By Lawrence Kelley
Influence is not something you can be for or against; it is something you must wield. It is the power by which we intangibly affect other people and events or the power that so affects us. Words and actions influence people in matters of moral importance. Therefore, it is important that Christians be mindful of the influence they have on others as well as how others influence them.
Jesus Christ wields the greatest positive influence of anyone who ever walked the earth. His death is remembered by millions of people every week and even the infidel is forced to acknowledge him every time he dates a letter. But Christ’s influence is primarily seen today through the lives of his followers.
“Let the lower lights be burning” exhorts the song we often sing. Jesus is the light of the world but he has left us with the task of being the lesser lights (Matt. 5:14-16). We are to permeate the darkness of this world. “Ye are the salt of the earth,” pronounced our Lord. We must bear the preserving influence of the gospel to a corrupting world. There is not such thing as neutral influence: we are either helping people come to or serve Christ, or we are turning people away from him.
Where do you stand on the so-called “questionable issues”? Issues like social drinking, dancing, mixed swimming are called matters of little or no importance by some Christians. But how many times have you spoke to a person about his soul while holding an alcoholic beverage in your hand? What kind of influence is your silence? Today’s swimsuits are designed to sexually arouse the opposite sex. Jesus said, “Whoever looks at a woman to lust for her has already committed adultery with her in his heart” (Matt. 5:28). If we display our bodies before members of the opposite sex in such a shameless fashion are we being a light to the world or a worldly influence? If we move our bodies in a suggestive way while listening to music that glorifies unlawful sexual gratification, are we helping our partner serve Christ or Satan? I have heard preachers tell stories about people being baptized in places you would never expect, but I never have heard of anyone obeying the gospel at a beach party, bar, or dance. Why? Because being in such places excludes the possibility of anyone wielding a godly influence.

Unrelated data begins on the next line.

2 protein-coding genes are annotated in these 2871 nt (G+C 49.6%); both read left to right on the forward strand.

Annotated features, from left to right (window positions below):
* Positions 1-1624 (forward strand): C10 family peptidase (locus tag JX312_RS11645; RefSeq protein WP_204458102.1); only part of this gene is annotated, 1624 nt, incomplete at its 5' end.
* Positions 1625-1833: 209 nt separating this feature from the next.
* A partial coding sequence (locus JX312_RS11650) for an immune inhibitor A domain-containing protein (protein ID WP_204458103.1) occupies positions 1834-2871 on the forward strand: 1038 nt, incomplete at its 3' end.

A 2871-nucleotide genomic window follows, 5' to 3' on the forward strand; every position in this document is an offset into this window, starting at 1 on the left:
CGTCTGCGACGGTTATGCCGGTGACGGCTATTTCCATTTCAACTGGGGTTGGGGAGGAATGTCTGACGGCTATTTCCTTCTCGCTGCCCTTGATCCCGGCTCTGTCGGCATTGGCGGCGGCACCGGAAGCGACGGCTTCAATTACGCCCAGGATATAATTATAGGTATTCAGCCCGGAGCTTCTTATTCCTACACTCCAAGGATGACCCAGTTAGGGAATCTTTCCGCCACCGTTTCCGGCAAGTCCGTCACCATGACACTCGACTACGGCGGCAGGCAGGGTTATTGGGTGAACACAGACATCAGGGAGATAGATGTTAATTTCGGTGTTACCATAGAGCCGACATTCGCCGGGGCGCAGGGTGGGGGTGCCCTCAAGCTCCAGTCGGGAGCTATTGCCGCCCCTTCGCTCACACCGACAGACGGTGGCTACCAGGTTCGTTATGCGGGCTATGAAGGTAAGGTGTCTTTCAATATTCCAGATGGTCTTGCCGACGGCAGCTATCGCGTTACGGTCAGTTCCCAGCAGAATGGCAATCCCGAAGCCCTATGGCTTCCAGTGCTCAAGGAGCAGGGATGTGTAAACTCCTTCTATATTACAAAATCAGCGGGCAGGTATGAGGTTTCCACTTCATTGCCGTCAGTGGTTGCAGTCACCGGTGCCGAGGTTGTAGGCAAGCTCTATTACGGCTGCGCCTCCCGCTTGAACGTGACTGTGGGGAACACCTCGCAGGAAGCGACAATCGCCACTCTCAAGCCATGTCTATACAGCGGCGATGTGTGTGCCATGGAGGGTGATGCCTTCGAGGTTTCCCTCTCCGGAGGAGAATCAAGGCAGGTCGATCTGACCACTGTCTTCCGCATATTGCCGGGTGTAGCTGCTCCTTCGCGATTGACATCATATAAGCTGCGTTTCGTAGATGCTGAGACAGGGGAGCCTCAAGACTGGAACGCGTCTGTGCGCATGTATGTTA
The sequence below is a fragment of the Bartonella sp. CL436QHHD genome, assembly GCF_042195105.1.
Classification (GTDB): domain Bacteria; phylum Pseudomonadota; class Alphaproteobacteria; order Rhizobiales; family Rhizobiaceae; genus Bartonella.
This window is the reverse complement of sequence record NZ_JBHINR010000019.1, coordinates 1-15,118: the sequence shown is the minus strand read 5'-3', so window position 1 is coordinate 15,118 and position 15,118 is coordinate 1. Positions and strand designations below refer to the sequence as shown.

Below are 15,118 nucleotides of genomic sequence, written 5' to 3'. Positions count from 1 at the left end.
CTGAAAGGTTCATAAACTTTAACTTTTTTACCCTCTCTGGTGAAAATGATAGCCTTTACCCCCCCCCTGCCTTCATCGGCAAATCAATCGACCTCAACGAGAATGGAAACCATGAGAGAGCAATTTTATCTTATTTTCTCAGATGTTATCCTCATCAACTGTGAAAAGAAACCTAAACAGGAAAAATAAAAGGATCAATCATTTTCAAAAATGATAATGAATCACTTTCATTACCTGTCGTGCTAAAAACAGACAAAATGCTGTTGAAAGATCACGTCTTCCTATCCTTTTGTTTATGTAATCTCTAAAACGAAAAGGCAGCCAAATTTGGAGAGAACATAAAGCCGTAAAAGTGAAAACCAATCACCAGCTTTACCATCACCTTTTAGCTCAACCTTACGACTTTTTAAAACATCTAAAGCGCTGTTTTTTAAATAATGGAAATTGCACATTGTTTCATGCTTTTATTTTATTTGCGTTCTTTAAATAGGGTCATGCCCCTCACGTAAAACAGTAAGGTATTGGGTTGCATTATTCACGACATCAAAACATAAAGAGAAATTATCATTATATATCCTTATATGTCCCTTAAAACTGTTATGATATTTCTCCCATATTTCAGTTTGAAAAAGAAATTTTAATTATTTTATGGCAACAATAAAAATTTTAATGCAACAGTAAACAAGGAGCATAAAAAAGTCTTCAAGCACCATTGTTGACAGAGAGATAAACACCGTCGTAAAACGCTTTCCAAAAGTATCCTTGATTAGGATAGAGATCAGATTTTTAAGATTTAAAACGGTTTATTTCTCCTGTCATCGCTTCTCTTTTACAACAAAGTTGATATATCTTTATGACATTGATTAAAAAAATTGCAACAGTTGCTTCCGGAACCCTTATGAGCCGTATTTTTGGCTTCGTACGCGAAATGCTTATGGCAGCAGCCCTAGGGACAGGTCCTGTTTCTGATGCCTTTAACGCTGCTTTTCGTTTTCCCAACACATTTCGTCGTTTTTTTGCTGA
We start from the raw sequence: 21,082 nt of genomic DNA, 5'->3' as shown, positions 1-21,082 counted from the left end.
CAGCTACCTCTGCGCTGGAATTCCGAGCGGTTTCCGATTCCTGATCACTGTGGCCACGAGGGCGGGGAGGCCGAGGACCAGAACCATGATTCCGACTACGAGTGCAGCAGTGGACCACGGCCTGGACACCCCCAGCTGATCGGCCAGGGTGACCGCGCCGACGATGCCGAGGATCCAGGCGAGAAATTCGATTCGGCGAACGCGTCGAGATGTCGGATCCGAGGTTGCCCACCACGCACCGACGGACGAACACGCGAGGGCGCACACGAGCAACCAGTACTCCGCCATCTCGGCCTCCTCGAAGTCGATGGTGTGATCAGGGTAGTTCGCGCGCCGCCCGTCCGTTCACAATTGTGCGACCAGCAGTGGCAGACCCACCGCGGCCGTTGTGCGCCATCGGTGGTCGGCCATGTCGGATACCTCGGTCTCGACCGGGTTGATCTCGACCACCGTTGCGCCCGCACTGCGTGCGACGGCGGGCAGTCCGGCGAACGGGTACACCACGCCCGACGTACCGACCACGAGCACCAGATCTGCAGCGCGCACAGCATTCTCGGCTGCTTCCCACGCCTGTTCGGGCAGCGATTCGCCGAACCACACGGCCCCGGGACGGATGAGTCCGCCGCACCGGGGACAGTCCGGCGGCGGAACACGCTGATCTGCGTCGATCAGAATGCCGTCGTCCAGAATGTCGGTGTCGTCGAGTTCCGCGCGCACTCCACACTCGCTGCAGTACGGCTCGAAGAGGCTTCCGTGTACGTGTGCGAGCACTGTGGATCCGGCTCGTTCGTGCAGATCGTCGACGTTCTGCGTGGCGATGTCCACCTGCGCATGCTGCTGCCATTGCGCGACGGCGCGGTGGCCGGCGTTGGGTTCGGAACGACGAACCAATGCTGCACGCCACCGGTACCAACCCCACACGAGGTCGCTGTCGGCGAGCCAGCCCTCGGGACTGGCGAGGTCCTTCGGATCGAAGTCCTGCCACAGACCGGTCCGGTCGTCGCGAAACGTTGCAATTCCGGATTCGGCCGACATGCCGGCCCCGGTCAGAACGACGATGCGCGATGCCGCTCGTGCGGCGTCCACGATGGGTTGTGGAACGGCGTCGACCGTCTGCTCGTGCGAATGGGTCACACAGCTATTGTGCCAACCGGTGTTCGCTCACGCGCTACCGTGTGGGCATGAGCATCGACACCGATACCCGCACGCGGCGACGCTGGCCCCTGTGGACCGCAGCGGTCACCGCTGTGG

We must not with indifference surrender the battle to the foe. The church must remain a distinguishable body. We must never exchange the banner of the cross for a comfortable relationship with the world. It is time for more Christians to take a stand for their Lord. We must be different from the people we work, live, and study with. Many are so frightened by the thought of being recognized as different, they camouflage their Christianity under a cloak of worldliness that can be put on at a moment’s notice. The plea is for Christians who will sell out to God, who will hang the consequences of standing for what they believe in. If we are to enjoy the privileges of being a child of God then we must be willing to stand the peculiarities of holiness. Tolbert fanning put it like this, “We have set our lives upon a cast and we will stand the hazard of the die.”
God expects you and I to brighten the corner of the world we happen to have been allotted. As individuals we may appear an insignificant point of light, but anywhere the truth is prevailing, the cause is prospering and that is important. We must remember to whom we belong and allow his beautify to be seen in us. Like it or not we affect people everyday by our words and deeds. Contrariwise, we are swayed by the things we surround ourselves with. We must read, listen to, and watch the right things. We must continually consider where influences are leading us, then examine ourselves to determine if we are leading others in the way they ought to go. The following words are written on a marker at the grave of a little girl,
“A child of whom her playmates said, ‘It was easier to be good when she was with us.”‘
Can this be said of you?
Guardian of Truth XXXVI :7, p. 213
April 2, 1992